Cat's Eye cat General

12 different cats were used in the making of the movie.  As the director explained in the DVD commentary, this was mainly because the cat trainers used food as a positive reinforcement and after so many takes the cat being used wouldn’t be hungry any more and they would move on to the next cat.  The animal trainer for this film was the notable Karl Lewis Miller who director Lewis Teague explained had a strong telepathic connection with the animals he worked with (he also worked on the films Babe and Bruce Almighty.)

Cat's Eye cat General close

Kitty Cameos: There are some other cats seen in the film, including the cat seen with Drew Barrymore in a commercial at the begining of the second segment, as well as many cats and kittens in the animal shelter in the third segment.

Cat's Eye girl and cat in commercial

Kitty Carnage Warning:  There are several scenes throughout the film in which General is shown being hurt or threatened in some way.  In the first segment General is seen in an enclosure with an electrified floor (in the DVD commentary, director Lewis Teague explained that an air pressure hose was beneath the floor and is what the cat was actually reacting to.)  In the second segment General is in danger while trying to cross a busy thoroughfare (again the director explained a split-screen shot was used and the cat was perfectly safe.)  And in the final segment he is injured as he is fighting the creature.

Cat's Eye cat General hiss

Final Mewsings: Cats are killers but not of little girls.

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The Incredible Journey (1963)

The Incredible Journey movie poster

Walt Disney Productions
 Émile Genest, John Drainie, Sandra Scott
Also Starring: Syn, Muffey, Rink
Directed by: Fletcher Markle

Synopsis: Based on the book by Sheila Burnford.  Three animals, a young Labrador Retriever named Luath (played by Rink), a Siamese cat named Tao (played by Syn) and an older Bull Terrier named Bodger (played by Muffey), are being cared for by their owners’ friend, John Longridge (Émile Genest).  When Longridge goes duck hunting the animals set off across the rugged Canadian wilderness in an effort to find their way home.

Cinema Cat: Syn the Siamese Cat shines in his role as Tao in this film and many of the scenes are devoted to him solely.  There are several times when Tao causes trouble but then there are many times when Tao is a hero, stepping in to protect his canine friends or catching food for them.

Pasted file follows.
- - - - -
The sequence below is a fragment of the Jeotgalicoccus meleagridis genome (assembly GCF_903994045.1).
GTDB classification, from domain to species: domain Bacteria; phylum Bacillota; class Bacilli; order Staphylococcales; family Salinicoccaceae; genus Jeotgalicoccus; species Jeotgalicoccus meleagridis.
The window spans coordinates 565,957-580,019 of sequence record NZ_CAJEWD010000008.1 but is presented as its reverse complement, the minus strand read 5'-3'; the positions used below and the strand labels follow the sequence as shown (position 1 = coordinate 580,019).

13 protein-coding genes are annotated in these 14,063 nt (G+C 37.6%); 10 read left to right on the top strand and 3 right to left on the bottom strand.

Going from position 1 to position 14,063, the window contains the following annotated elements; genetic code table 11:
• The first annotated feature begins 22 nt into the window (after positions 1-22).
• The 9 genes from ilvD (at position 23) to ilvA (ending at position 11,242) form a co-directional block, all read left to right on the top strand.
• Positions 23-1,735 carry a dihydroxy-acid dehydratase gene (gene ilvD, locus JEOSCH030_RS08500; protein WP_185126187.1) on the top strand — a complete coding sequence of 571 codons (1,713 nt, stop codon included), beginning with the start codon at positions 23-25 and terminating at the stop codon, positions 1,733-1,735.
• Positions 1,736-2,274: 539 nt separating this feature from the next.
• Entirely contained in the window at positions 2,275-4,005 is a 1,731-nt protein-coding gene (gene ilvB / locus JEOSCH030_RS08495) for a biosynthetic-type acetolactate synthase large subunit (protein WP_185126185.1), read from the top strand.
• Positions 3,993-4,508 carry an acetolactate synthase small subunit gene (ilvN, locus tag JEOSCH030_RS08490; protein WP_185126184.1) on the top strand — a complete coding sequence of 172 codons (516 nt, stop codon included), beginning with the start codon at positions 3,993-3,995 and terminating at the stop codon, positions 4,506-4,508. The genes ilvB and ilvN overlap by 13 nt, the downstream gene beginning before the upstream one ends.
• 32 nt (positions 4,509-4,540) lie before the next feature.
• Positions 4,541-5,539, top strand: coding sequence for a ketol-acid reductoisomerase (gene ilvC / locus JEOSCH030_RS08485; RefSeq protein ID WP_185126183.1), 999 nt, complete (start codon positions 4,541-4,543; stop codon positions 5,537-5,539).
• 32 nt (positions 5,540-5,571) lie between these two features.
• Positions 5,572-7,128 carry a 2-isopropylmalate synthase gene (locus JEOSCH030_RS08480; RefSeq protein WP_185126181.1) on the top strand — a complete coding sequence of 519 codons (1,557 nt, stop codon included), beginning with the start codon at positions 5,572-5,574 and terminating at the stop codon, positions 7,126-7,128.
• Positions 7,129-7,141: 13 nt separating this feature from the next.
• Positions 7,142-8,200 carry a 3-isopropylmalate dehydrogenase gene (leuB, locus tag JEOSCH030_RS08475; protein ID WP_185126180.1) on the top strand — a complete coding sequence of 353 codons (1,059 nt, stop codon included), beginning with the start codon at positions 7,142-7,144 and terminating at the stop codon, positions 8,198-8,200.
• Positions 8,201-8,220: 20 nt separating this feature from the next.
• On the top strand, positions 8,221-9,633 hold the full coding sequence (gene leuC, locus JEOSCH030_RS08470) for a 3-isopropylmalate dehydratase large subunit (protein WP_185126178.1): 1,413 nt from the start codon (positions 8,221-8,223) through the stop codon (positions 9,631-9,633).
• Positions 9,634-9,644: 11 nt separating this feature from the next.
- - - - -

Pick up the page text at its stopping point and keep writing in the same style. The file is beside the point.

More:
The Incredible Journey Tao cat

Syn is a cat actor with real screen presence.  Walt Disney must have noticed this as well, because Syn would later star in the Disney film That Darn Cat! alongside Hayley Mills.  William Koehler was the trainer of Syn for both films.

The Incredible Journey Tao cat table

Kitty Carnage Warning! Some people have pointed a harsh finger at this film as being a prime example of animal cruelty in films.  Certainly there are notorious examples in these live-action Disney nature films where animals were reportedly injured or killed (the lemmings “suicide” in White Wilderness being a prime example).  Some scenes in this film are certainly cringe-worthy for those who cannot stand to see animals in any kind of distress.  Tao is shown many times hissing, fighting and screeching, something many a cat actor has been somehow cajoled to do on film.  In all honesty, the worst offense in this film is the fact that they put animal actors together who really probably should not have been sharing the screen, seeing as how even in the best of circumstances there are chances for things to go wrong, i.e. the bear and the lynx scenes in particular.  But by the same token we don’t see any real evidence onscreen of the animals hurting one another in these scenes.  And the scene where Tao is washed downstream is honestly not as traumatic to see as the one in the later remake, but neither is as bad as the scenes in Koneko Monogatari.  In any case, we can’t confirm or deny any harm coming to the animals in this film but if you are super sensitive to watching animals in peril you may want to give this one a pass.

The Incredible Journey Tao cat yowl

Final Mewsings: Planning a long journey through the wilderness? Better bring a cat along!